What must you consider when making IR35 decisions?
Even among experts, the IR35 legislation is seen as complex. With many different factors to consider when making an IR35 decision, setting the tax status of contractors isn’t always black and white. But this isn’t a recent development as a result of IR35 reform. Upon its arrival in 2000, this controversial tax was criticised for being needlessly complicated.
That said, following changes to IR35 in the public sector, the number of incorrect status decisions seems to have increased. To a point, this was to be expected, as the responsibility for administering the IR35 rules was passed from the worker to the end-client. From next April, this will also be the case in the private sector.
In short, contractors are worried that their clients do not have a firm enough understanding of IR35 to set their status correctly. These workers also fear that the companies they work with will focus on protecting their liability by placing them inside IR35 and not prioritise well-informed determinations.
Given that assessing IR35 status can be complicated and the financial consequences of making the wrong decision can be very damaging, we’ve outlined a number of the key points that should be assessed when deciding if a contractor belongs inside or outside IR35.
Does the contractor have autonomy over the way they deliver their services? Or do they fall under the direct control of the client? For a contract to be considered outside IR35, it’s important that the worker has the right to carry out their work in the way they see fit – or as much as it’s possible.
There are other aspects of Control to take into account, including start and finish times, where the contractor works from and whether or not they are managed in the way that an employee tends to be.
For contractors to work outside IR35, the service they provide must reflect that of a business to business engagement, not an employee to employer relationship.
Does the contractor have the right to provide a substitute, just as any other business providing a service to another company might? Or does the contractor carry out a personal service, just like an employee?
While substitution alone isn’t a determining factor with regards to IR35, many contracts that fall outside the scope of the legislation contain a clause on it. But it’s no good to simply add one into the written contract for the sake of it. Should the contract include the right to provide a substitute, the contractor must be genuinely able to exercise it.
Mutuality of Obligation (MoO)
This is the third of the so-called most important points to consider. Does a mutual obligation exist for the contractor accept paid for work and for the engager to offer it? Or is the working relationship a contract in the respect of having a start and end date with no further expectation of paid work?
It’s important that contracts deemed outside IR35 can show that Mutuality of Obligation (MoO) isn’t present. Outside IR35 engagements typically have set start and finish dates. In other words, they shouldn’t be rolling.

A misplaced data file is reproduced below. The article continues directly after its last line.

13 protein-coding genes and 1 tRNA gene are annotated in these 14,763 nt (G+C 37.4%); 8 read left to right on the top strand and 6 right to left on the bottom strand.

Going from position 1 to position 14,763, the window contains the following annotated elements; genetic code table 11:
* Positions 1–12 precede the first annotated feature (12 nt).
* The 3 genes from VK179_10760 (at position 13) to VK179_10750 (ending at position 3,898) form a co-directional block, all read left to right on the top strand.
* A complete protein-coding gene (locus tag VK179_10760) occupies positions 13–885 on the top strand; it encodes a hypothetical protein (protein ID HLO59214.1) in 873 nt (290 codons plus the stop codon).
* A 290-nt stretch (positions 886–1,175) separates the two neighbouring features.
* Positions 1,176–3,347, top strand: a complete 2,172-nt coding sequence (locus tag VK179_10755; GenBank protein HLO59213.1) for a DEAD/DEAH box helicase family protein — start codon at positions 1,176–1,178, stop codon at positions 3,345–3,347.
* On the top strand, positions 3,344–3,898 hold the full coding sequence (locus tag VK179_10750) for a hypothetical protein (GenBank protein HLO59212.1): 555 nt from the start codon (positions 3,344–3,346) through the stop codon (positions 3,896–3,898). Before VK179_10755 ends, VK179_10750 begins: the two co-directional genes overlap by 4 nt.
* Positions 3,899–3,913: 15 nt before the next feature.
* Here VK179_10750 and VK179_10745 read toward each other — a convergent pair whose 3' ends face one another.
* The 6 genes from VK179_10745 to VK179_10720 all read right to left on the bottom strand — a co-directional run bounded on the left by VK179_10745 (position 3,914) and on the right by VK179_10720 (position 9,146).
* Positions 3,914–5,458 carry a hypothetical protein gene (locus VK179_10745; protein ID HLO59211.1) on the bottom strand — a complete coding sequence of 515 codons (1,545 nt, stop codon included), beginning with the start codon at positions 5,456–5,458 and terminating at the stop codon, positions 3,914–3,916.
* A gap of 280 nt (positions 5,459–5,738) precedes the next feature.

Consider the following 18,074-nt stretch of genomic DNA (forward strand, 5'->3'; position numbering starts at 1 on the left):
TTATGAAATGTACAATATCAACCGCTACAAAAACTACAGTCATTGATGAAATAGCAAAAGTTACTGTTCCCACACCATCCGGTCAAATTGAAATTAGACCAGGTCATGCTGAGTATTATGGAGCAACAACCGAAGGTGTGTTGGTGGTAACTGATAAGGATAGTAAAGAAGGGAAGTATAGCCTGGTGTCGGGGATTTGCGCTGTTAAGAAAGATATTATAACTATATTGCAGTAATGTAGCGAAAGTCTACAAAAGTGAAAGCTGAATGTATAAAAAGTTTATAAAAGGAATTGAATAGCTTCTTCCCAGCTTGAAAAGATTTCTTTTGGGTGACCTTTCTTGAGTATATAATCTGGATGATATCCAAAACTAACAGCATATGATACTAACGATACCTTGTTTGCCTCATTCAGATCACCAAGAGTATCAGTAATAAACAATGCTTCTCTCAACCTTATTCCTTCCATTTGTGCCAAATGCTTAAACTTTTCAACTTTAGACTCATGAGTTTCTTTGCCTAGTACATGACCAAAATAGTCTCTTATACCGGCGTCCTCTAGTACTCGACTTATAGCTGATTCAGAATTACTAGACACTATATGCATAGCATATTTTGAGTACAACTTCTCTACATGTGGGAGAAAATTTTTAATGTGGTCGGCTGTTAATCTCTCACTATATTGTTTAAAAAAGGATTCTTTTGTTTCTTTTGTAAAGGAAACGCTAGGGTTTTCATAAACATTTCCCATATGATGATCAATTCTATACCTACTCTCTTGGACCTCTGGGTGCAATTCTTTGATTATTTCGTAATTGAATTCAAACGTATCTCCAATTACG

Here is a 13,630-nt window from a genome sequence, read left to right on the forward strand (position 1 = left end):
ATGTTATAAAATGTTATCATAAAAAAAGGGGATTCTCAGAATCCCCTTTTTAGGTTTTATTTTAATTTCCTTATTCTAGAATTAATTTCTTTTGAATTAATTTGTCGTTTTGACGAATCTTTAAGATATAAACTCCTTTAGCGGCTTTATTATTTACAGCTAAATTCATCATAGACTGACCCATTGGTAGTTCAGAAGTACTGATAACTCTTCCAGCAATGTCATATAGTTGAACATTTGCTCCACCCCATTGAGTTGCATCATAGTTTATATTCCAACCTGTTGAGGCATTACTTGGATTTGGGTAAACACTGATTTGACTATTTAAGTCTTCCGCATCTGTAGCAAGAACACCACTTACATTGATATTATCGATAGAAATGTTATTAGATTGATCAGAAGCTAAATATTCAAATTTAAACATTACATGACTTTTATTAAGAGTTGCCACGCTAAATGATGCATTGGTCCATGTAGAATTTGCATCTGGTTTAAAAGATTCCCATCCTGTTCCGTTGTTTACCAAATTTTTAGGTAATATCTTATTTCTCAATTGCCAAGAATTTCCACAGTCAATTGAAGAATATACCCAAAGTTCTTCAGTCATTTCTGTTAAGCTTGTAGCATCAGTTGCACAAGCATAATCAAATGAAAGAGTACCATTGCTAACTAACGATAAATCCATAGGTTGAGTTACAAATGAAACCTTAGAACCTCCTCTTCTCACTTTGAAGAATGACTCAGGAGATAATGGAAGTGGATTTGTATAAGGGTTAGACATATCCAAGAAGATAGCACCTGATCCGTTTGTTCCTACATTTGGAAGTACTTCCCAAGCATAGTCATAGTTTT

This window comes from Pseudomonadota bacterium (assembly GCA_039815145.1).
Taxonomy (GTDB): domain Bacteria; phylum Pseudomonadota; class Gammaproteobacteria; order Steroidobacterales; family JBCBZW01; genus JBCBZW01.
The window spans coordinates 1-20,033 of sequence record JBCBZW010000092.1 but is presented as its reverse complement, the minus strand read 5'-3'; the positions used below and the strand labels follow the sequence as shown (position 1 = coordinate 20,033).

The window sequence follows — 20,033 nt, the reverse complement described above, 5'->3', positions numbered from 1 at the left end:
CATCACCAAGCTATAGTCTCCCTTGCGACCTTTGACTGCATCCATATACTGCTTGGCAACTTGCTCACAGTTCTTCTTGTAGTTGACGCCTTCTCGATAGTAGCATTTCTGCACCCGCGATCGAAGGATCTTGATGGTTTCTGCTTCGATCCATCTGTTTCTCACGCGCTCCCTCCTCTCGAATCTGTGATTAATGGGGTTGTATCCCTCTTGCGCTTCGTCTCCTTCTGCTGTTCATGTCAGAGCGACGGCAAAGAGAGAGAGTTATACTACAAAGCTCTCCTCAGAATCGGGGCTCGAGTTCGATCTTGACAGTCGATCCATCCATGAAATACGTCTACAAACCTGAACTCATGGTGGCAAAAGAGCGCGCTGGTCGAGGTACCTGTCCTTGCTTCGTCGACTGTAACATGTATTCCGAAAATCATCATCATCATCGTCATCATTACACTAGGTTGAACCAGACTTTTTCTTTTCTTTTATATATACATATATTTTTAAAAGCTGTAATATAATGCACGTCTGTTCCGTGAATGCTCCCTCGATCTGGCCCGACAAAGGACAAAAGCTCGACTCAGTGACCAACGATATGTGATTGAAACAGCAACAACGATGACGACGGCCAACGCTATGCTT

CEST (HMRC’s IR35 testing tool) makes the assumption that MoO exists in all contractor engagements. This has led IR35 specialists to criticise the technology, given it ultimately ignores one of the legislation’s most important aspects. Among sector experts, it’s also considered a reason not to rely solely on the taxman’s tool when making IR35 assessments.
In addition to these three key points above, there are a number of other things anyone setting IR35 status should think about. These include:
Does the contractor take on financial risk, in the way that any other business might when providing a service for another company? Given contractors operating outside IR35 should operate as a genuine business, by having insurance policies and being held liable for any mistakes made when carrying out the work is an indicator of a genuinely self-employed engagement.
Part and parcel
Does the contractor behave like they are ‘part and parcel’ of the client’s company? From an invitation to the Christmas party and other staff social events, to access to the staff car park, contractors considered outside the rules shouldn’t be entitled to the benefits that employees are able to enjoy.
Whether a contractor uses the client’s equipment or their own can also come into play should HMRC decide to launch an IR35 investigation. While it’s unlikely that an IR35 case would hinge on a contractor using a client’s computer to carry out the work rather than their own, for example, individuals working outside the legislation need to steer clear of anything that points towards the arrangement resembling a ‘contract of service.’
While IR35 status doesn’t rest on this, should a contractor be free to work simultaneously with other clients, it starts to paint a picture of an outside IR35 contract. That said, this is not considered a determining factor and an individual could still be placed inside the rules despite working with a number of other clients.
Any IR35 expert will tell you that status decisions shouldn’t be made by assessing one element of the legislation alone. Often, it takes a number of things to start to paint the picture of whether an engagement sits inside or outside the rules.